secur Tue 11-Jan-05 01:20:18

Message withdrawn

otto Tue 11-Jan-05 11:51:01

Zavi, I am a stepmum to a 9-year old girl and I have a 9-month old ds. My dp split with his wife when their daughter was about one and dp and I have been together for almost 6 years.

I expect that dp’s ex-wife had similar feelings to your own when she learned that I was pregnant and dealt with it by insisting that by having a baby we were going to exclude her daughter from our life. This made things very hard for us, particularly sd who, on the one hand, was very excited at the prospect of having a brother, but on the other hand felt that this would mean that her dad wouldn’t love her anymore. It was all very unnecessary and hurtful and caused a lot of stress.

Things have got a little easier since sd was born and I can reassure you that even though sd loves her brother and likes being in our home, she has got used to life on her own where there is nobody to take her things or make noise when she is watching TV, or get attention when she wants it. Your son may well have lots of fun at his father’s house, but you will always be his mother and your home will always be his home.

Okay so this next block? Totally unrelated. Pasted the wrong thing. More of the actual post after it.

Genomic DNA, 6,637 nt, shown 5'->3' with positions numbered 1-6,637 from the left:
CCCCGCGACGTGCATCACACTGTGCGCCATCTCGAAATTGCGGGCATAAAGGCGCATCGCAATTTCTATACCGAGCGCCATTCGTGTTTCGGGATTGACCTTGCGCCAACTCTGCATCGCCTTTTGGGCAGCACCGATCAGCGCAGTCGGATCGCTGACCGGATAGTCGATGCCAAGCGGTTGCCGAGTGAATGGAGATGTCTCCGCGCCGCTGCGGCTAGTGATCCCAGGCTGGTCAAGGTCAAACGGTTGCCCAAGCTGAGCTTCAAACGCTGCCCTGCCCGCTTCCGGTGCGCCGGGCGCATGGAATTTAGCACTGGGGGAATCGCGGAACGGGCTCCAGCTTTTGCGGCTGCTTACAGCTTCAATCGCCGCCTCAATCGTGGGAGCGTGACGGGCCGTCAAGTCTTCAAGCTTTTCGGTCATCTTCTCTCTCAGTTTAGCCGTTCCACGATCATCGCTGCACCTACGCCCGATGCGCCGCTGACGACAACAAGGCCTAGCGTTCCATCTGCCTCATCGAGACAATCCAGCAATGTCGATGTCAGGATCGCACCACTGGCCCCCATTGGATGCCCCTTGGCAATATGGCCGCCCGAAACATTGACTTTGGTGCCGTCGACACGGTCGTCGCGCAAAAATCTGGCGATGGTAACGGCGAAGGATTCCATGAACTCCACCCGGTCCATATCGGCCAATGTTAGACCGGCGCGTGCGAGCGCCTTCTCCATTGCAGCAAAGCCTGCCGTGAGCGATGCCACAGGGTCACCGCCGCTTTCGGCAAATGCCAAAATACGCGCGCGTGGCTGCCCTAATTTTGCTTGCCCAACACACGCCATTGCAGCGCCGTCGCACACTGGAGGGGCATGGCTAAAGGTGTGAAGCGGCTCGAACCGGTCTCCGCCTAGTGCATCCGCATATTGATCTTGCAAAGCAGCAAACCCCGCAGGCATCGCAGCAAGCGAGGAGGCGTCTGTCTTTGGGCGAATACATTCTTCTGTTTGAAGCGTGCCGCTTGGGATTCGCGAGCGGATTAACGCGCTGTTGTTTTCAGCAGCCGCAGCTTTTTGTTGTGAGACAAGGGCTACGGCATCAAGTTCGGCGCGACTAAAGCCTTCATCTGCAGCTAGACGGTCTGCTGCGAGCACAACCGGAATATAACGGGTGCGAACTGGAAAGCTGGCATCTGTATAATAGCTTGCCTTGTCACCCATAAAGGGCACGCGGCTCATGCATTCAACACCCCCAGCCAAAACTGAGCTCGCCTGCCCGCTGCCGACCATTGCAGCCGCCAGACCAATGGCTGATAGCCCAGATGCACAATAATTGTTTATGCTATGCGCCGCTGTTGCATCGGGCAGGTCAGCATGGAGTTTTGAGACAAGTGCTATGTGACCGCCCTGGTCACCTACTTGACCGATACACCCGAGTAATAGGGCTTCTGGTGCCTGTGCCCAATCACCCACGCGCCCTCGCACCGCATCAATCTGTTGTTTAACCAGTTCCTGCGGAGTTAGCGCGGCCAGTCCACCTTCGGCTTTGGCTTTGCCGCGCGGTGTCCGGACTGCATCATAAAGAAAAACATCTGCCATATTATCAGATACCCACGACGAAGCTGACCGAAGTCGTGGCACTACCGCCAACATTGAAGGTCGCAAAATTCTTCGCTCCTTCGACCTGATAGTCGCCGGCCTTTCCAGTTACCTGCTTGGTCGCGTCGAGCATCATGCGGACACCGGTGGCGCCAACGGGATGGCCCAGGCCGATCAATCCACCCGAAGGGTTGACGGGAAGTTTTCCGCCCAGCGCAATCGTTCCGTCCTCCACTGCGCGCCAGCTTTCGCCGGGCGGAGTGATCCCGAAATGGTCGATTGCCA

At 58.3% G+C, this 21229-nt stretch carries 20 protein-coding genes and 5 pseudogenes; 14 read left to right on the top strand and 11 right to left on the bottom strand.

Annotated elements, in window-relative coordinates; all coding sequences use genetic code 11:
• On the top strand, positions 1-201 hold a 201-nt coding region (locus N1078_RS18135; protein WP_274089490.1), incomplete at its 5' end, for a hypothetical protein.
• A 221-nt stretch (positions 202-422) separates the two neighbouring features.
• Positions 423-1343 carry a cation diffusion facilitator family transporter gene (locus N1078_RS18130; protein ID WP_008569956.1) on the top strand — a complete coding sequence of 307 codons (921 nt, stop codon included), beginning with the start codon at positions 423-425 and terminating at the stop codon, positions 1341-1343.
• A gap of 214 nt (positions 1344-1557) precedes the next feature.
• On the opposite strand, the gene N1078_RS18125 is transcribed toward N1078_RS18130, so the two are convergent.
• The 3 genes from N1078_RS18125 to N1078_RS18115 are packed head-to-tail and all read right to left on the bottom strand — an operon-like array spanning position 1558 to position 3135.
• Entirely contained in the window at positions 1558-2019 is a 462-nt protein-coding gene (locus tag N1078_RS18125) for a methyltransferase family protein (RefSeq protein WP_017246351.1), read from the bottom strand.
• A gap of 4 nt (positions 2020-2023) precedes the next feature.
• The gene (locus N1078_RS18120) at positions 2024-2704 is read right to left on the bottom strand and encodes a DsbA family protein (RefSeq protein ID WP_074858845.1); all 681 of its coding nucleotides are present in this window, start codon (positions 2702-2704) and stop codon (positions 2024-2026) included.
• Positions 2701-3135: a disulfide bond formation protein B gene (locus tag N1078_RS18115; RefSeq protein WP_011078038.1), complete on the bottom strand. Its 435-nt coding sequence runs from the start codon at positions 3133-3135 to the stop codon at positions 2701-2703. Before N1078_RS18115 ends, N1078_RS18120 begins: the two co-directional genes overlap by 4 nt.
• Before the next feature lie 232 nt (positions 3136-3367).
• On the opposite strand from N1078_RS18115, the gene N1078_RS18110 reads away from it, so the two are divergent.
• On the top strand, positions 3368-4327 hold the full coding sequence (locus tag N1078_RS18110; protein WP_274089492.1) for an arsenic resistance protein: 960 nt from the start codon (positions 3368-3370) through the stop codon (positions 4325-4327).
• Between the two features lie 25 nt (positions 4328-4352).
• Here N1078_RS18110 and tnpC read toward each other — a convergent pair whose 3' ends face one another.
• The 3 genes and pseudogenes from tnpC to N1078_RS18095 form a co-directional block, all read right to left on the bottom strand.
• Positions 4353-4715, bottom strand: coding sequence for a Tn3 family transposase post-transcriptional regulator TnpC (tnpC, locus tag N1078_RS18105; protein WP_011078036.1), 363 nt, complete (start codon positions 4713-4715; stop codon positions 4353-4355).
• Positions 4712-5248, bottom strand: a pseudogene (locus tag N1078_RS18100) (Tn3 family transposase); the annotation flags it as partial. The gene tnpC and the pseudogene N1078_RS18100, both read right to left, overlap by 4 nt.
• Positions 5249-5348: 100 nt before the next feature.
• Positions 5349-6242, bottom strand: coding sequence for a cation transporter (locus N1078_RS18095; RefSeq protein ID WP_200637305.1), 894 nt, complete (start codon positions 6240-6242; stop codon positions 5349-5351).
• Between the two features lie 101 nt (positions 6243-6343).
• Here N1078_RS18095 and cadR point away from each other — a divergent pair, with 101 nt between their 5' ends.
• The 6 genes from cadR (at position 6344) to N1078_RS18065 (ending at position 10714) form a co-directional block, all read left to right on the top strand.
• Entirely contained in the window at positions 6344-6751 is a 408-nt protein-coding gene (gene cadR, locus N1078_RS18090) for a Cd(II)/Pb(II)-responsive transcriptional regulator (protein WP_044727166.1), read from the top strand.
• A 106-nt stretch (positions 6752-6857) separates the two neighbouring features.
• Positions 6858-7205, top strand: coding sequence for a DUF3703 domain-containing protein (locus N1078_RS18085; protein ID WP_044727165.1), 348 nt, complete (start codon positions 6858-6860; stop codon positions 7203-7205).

Surfermum Tue 11-Jan-05 12:00:26

Good on you for acknowledging these feelings, as they must be hard things to admit. I can totally understand them.

I'm in the opposite position to you - I have a dsd and dh and I have now had dd. Dd and dsd adore each other (although I guess it could easily have gone the other way). Dh's x has said to him "I'm fed up with hearing (dd) this and (dd) that, (dd) is my favourite sister". It must be hard for her, and I expect I would feel the same in her shoes.

However, dsd loves her mum dearly and no-one will ever replace her, and just because she has a good time with us, that doesn't mean she doesn't enjoy herself at home either. I'm quite sure it is the same for your son.

reflection Tue 11-Jan-05 16:01:08